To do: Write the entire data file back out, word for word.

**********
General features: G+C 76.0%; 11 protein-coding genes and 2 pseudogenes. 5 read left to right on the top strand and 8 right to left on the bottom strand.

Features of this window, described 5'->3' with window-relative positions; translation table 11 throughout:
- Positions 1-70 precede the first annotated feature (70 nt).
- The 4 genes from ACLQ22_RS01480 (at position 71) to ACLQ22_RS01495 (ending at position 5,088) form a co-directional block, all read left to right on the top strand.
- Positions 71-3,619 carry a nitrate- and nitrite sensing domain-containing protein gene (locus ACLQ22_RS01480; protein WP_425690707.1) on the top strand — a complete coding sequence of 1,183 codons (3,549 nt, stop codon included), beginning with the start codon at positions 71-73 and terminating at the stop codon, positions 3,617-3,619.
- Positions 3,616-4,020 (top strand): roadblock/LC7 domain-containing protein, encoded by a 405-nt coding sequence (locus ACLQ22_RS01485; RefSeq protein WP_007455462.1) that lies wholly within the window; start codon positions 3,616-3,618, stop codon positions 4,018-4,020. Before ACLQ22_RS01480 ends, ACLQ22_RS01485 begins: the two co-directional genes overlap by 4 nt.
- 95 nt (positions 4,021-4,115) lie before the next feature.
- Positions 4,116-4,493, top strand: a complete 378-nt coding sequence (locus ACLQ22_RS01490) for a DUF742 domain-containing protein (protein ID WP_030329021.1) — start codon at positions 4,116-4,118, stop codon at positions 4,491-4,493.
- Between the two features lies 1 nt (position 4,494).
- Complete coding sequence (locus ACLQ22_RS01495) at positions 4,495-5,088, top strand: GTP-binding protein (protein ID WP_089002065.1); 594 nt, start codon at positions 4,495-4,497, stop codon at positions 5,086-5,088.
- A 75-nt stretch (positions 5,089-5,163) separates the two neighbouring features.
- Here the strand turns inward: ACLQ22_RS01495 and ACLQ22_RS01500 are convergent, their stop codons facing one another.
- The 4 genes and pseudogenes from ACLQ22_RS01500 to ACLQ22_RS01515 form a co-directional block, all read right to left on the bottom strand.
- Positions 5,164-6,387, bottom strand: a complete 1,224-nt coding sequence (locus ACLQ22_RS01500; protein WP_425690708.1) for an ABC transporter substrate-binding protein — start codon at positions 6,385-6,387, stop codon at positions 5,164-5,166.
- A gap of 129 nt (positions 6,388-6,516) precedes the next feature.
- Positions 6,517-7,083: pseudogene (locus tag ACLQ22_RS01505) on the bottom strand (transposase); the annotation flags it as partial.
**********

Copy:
General features: G+C 76.0%; 11 protein-coding genes and 2 pseudogenes. 5 read left to right on the top strand and 8 right to left on the bottom strand.

Features of this window, described 5'->3' with window-relative positions; translation table 11 throughout:
- Positions 1-70 precede the first annotated feature (70 nt).
- The 4 genes from ACLQ22_RS01480 (at position 71) to ACLQ22_RS01495 (ending at position 5,088) form a co-directional block, all read left to right on the top strand.
- Positions 71-3,619 carry a nitrate- and nitrite sensing domain-containing protein gene (locus ACLQ22_RS01480; protein WP_425690707.1) on the top strand — a complete coding sequence of 1,183 codons (3,549 nt, stop codon included), beginning with the start codon at positions 71-73 and terminating at the stop codon, positions 3,617-3,619.
- Positions 3,616-4,020 (top strand): roadblock/LC7 domain-containing protein, encoded by a 405-nt coding sequence (locus ACLQ22_RS01485; RefSeq protein WP_007455462.1) that lies wholly within the window; start codon positions 3,616-3,618, stop codon positions 4,018-4,020. Before ACLQ22_RS01480 ends, ACLQ22_RS01485 begins: the two co-directional genes overlap by 4 nt.
- 95 nt (positions 4,021-4,115) lie before the next feature.
- Positions 4,116-4,493, top strand: a complete 378-nt coding sequence (locus ACLQ22_RS01490) for a DUF742 domain-containing protein (protein ID WP_030329021.1) — start codon at positions 4,116-4,118, stop codon at positions 4,491-4,493.
- Between the two features lies 1 nt (position 4,494).
- Complete coding sequence (locus ACLQ22_RS01495) at positions 4,495-5,088, top strand: GTP-binding protein (protein ID WP_089002065.1); 594 nt, start codon at positions 4,495-4,497, stop codon at positions 5,086-5,088.
- A 75-nt stretch (positions 5,089-5,163) separates the two neighbouring features.
- Here the strand turns inward: ACLQ22_RS01495 and ACLQ22_RS01500 are convergent, their stop codons facing one another.
- The 4 genes and pseudogenes from ACLQ22_RS01500 to ACLQ22_RS01515 form a co-directional block, all read right to left on the bottom strand.
- Positions 5,164-6,387, bottom strand: a complete 1,224-nt coding sequence (locus ACLQ22_RS01500; protein WP_425690708.1) for an ABC transporter substrate-binding protein — start codon at positions 6,385-6,387, stop codon at positions 5,164-5,166.
- A gap of 129 nt (positions 6,388-6,516) precedes the next feature.
- Positions 6,517-7,083: pseudogene (locus tag ACLQ22_RS01505) on the bottom strand (transposase); the annotation flags it as partial.